Right now, like many of my colleagues, I’m busy marking end-of-semester exams. (In my case this process is complicated by the worst cold I’ve had in ages…) However, I’m happily procrastinating – as far as the marking’s concerned – because something a student wrote in an essay triggered this post 🙂
One of my essay questions asked for a discussion of the ways in which terrestrial animals manage the problem of water loss in what is a rather dehydrating environment. With examples. Anyhow, in the course of their answer someone mentioned camels & the widely-believed-but-inaccurate factoid that these desert-dwelling mammals store quantities of water in their humps…
Which they don’t. We’d looked (albeit briefly) at this in lectures, partly because I know from my secondary-teaching experience how widespread that particular misconception is. Seeing that answer made me realise that I need to think carefully how I approach that one when I teach the topic again next year, as it was a timely reminder of how strongly-held some misconceptions can be; it’s not simply a matter of presenting the accurate informaton a few times & assuming that this will replace the existing alternative conceptions.
What camels do do is more complex – & more fascinating – than pumping a hump full of water. (One way to approach that misconception could be to ask the class to consider how the water would get there, how it could be stored, & how it could be mobilised. The stomach – which is I suspect the most likely candidate they’d put forward for a storage organ – doesn’t extend to the hump. That’s above the backbone; the stomach, with the rest of the gut, is slung below.) They have a suite of adaptations that mean that camels can go without water for several days while being physically active in the extremely dry, & dehydrating, desert environment. In fact, they can lose a volume of water equivalent to around 40% of their body weight – humans can cope with losing no more than 10%,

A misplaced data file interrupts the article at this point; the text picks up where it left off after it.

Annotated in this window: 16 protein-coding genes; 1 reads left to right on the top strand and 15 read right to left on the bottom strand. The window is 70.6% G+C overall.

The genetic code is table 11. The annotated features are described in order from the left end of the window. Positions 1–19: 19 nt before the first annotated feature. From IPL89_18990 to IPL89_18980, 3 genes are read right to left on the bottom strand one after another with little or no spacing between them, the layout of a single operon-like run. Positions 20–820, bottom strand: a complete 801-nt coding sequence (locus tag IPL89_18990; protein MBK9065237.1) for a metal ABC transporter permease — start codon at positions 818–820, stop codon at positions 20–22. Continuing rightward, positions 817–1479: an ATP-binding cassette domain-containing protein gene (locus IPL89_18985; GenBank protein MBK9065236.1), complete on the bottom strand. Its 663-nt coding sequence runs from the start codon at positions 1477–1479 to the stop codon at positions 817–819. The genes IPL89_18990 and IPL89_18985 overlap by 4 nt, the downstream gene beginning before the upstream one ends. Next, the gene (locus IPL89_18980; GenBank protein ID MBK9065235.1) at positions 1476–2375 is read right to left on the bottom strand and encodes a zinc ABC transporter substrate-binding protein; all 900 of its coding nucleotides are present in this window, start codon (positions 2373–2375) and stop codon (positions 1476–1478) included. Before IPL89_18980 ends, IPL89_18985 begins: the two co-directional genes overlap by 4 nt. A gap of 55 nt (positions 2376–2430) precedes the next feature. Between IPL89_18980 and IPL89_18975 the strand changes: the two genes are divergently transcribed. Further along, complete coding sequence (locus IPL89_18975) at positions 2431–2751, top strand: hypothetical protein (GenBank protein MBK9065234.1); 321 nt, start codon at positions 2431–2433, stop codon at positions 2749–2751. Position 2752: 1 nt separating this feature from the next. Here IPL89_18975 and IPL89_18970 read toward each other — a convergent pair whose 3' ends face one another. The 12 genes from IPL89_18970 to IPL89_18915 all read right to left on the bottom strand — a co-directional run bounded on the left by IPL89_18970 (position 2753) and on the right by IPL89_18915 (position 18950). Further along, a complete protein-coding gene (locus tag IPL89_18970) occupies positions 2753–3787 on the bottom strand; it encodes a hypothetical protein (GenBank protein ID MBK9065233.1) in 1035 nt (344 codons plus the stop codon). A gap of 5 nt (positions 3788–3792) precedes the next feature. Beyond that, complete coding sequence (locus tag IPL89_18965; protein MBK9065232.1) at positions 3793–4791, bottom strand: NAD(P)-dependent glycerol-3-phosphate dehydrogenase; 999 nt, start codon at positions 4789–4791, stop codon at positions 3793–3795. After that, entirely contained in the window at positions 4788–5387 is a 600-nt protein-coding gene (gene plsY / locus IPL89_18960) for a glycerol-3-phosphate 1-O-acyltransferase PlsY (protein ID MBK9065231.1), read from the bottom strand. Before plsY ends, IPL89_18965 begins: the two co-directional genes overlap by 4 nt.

One of the issues with dehydration for most mammals is that blood plasma volume decreases, which can in turn cause a whole range of problems. This means that the blood becomes thick & ‘gluggy’ & the heart has to work much harder to shift it around the body. But not in camels. They manage to retain blood plasma volumes at the expense of other body tissues, & in addition their red blood cells can still move smoothly even when the blood does become more viscous.
In addition, camels’ kidneys can produce extremely hyperosmotic urine – many times more concentrated than their blood. Like all mammals, humans too can produce hyperosmotic urine, but in our case it’s only around 4 times the concentration of blood plasma. Camel urine’s been described as ‘syrupy’ & extremely salty. (It must also be very dark brown in colour. I remember when I went down to Antarctica, one of the pre-flight talks was about the dangers of dehydration – Antarctica is a very dry place – & to keep an eye on urine colour as a measure of how dehydrated we were. Pale straw-coloured, good; dark brown, not good at all!) That camels can do this suggests that they must have very long loops of Henle in their kidneys, relative to kidney size, as it’s these fine tubular structures that set up the conditions for final urine concentration.
It pains me to think about it, but camels also produce very dry faeces – a common adaptation in desert animals. How they avoid terminal constipation I do not know 🙂 And we’re talking faecal pellets here, rather than big ploppy poos – small pellets have a high surface area: volume ratio & so ‘lose’ more water back across the gut wall & into the blood stream than a large single faecal mass would. Plus, a camel doesn’t begin to sweat until the body temperature reaches 42oC, which would be dangerously high in a human.
And when they do get a chance to drink, they drink! And drink. And drink. Up to 57L at one sitting. Taking on a really big volume of water at one session is a Bad Thing for most animals: if the water’s absorbed rapidly then it can dilute blood plasma & cellular fluids to dangerously low levels. One of the side effects of this would be lysis of red blood cells as they absorbed water & swelled past the point that could be contained by the cell membrane. Apparently camels get around this one by absorbing water only very slowly, & their red blood cells can swell to more than twice their normal size before they burst.
So what is in the camel’s hump? Fat. It’s a food reserve – & one that does supply the animal with some water. This is because when the fat is metabolised, water is released as a by-product. In some desert animals, such as the kangaroo rat, this ‘metabolic’ water is the sole source of water for the organism. For much of the time, kangaroo rats do not drink at all.
And with that, I really must get back to my marking!